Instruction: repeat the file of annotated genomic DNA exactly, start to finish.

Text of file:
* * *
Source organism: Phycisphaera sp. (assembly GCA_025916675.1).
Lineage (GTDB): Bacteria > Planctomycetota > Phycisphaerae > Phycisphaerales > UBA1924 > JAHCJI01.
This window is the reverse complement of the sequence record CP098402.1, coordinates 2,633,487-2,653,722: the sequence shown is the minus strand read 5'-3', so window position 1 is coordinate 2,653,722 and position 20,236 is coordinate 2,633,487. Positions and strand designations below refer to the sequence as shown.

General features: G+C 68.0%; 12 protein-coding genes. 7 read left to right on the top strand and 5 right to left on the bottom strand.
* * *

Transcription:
Source organism: Phycisphaera sp. (assembly GCA_025916675.1).
Lineage (GTDB): Bacteria > Planctomycetota > Phycisphaerae > Phycisphaerales > UBA1924 > JAHCJI01.
This window is the reverse complement of the sequence record CP098402.1, coordinates 2,633,487-2,653,722: the sequence shown is the minus strand read 5'-3', so window position 1 is coordinate 2,653,722 and position 20,236 is coordinate 2,633,487. Positions and strand designations below refer to the sequence as shown.

General features: G+C 68.0%; 12 protein-coding genes. 7 read left to right on the top strand and 5 right to left on the bottom strand.